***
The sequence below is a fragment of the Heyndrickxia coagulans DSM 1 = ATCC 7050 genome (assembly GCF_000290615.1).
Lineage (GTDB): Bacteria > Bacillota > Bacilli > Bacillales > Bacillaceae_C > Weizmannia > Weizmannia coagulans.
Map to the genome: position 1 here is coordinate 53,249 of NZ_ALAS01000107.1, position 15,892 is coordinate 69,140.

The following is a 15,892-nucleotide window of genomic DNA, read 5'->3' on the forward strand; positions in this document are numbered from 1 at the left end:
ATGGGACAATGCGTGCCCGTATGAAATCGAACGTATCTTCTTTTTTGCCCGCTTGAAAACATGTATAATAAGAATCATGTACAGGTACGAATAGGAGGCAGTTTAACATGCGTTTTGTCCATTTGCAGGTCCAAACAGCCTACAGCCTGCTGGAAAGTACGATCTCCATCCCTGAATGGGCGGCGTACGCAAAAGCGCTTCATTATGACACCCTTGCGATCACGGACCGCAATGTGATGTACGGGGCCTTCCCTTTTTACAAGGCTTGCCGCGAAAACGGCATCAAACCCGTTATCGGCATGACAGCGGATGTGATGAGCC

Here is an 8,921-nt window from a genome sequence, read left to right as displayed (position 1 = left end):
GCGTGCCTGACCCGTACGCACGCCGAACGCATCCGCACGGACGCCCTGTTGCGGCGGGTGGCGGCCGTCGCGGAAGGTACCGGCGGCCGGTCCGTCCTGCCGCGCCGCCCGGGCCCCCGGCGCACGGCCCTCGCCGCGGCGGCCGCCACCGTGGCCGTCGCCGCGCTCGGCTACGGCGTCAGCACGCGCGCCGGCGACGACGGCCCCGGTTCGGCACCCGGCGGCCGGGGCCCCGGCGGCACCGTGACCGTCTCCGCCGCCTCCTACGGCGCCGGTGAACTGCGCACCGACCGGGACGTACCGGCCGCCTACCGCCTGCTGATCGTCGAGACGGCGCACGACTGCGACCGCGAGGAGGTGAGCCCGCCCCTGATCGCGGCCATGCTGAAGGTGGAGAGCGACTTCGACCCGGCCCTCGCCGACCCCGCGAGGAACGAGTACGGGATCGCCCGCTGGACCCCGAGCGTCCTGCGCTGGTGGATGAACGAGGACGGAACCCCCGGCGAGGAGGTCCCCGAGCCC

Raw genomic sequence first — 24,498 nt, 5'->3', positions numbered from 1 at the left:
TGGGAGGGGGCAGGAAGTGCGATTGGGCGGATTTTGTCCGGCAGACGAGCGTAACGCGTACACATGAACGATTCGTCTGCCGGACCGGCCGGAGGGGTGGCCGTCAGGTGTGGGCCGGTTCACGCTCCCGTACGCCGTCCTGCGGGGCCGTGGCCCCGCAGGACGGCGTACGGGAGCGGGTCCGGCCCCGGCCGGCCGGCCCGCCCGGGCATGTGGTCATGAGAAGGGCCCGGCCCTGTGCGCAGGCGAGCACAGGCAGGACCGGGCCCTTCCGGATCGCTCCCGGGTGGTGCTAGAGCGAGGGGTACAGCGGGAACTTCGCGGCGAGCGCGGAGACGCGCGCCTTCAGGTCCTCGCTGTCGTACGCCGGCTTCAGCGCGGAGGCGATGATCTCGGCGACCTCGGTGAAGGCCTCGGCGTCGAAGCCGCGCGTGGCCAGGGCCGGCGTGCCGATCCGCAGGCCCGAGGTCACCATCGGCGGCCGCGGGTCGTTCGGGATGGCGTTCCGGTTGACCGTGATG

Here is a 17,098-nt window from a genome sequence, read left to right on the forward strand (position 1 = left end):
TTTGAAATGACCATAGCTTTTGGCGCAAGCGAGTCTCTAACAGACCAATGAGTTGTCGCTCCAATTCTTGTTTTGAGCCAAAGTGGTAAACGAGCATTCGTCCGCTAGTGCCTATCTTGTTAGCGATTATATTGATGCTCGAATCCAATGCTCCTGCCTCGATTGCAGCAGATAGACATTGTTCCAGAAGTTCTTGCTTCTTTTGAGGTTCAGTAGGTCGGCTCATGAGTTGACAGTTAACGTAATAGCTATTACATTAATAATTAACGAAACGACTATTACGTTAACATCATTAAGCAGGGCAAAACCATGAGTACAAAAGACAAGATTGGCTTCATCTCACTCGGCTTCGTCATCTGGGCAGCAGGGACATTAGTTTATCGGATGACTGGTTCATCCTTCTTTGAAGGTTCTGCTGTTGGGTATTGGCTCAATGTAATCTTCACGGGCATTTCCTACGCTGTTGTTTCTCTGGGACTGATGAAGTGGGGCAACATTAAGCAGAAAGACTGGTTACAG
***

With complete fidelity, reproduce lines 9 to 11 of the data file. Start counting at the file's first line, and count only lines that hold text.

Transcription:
TGGGAGGGGGCAGGAAGTGCGATTGGGCGGATTTTGTCCGGCAGACGAGCGTAACGCGTACACATGAACGATTCGTCTGCCGGACCGGCCGGAGGGGTGGCCGTCAGGTGTGGGCCGGTTCACGCTCCCGTACGCCGTCCTGCGGGGCCGTGGCCCCGCAGGACGGCGTACGGGAGCGGGTCCGGCCCCGGCCGGCCGGCCCGCCCGGGCATGTGGTCATGAGAAGGGCCCGGCCCTGTGCGCAGGCGAGCACAGGCAGGACCGGGCCCTTCCGGATCGCTCCCGGGTGGTGCTAGAGCGAGGGGTACAGCGGGAACTTCGCGGCGAGCGCGGAGACGCGCGCCTTCAGGTCCTCGCTGTCGTACGCCGGCTTCAGCGCGGAGGCGATGATCTCGGCGACCTCGGTGAAGGCCTCGGCGTCGAAGCCGCGCGTGGCCAGGGCCGGCGTGCCGATCCGCAGGCCCGAGGTCACCATCGGCGGCCGCGGGTCGTTCGGGATGGCGTTCCGGTTGACCGTGATG

Here is a 17,098-nt window from a genome sequence, read left to right on the forward strand (position 1 = left end):
TTTGAAATGACCATAGCTTTTGGCGCAAGCGAGTCTCTAACAGACCAATGAGTTGTCGCTCCAATTCTTGTTTTGAGCCAAAGTGGTAAACGAGCATTCGTCCGCTAGTGCCTATCTTGTTAGCGATTATATTGATGCTCGAATCCAATGCTCCTGCCTCGATTGCAGCAGATAGACATTGTTCCAGAAGTTCTTGCTTCTTTTGAGGTTCAGTAGGTCGGCTCATGAGTTGACAGTTAACGTAATAGCTATTACATTAATAATTAACGAAACGACTATTACGTTAACATCATTAAGCAGGGCAAAACCATGAGTACAAAAGACAAGATTGGCTTCATCTCACTCGGCTTCGTCATCTGGGCAGCAGGGACATTAGTTTATCGGATGACTGGTTCATCCTTCTTTGAAGGTTCTGCTGTTGGGTATTGGCTCAATGTAATCTTCACGGGCATTTCCTACGCTGTTGTTTCTCTGGGACTGATGAAGTGGGGCAACATTAAGCAGAAAGACTGGTTACAG